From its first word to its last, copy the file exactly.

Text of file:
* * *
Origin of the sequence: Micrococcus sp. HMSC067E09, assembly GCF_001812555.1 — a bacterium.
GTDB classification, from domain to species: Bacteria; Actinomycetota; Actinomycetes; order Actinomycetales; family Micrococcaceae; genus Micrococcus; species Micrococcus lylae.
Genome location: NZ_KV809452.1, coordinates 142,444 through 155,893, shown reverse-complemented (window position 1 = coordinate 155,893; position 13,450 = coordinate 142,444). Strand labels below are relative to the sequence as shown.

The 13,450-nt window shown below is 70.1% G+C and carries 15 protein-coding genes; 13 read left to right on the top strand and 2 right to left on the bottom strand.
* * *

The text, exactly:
Origin of the sequence: Micrococcus sp. HMSC067E09, assembly GCF_001812555.1 — a bacterium.
GTDB classification, from domain to species: Bacteria; Actinomycetota; Actinomycetes; order Actinomycetales; family Micrococcaceae; genus Micrococcus; species Micrococcus lylae.
Genome location: NZ_KV809452.1, coordinates 142,444 through 155,893, shown reverse-complemented (window position 1 = coordinate 155,893; position 13,450 = coordinate 142,444). Strand labels below are relative to the sequence as shown.

The 13,450-nt window shown below is 70.1% G+C and carries 15 protein-coding genes; 13 read left to right on the top strand and 2 right to left on the bottom strand.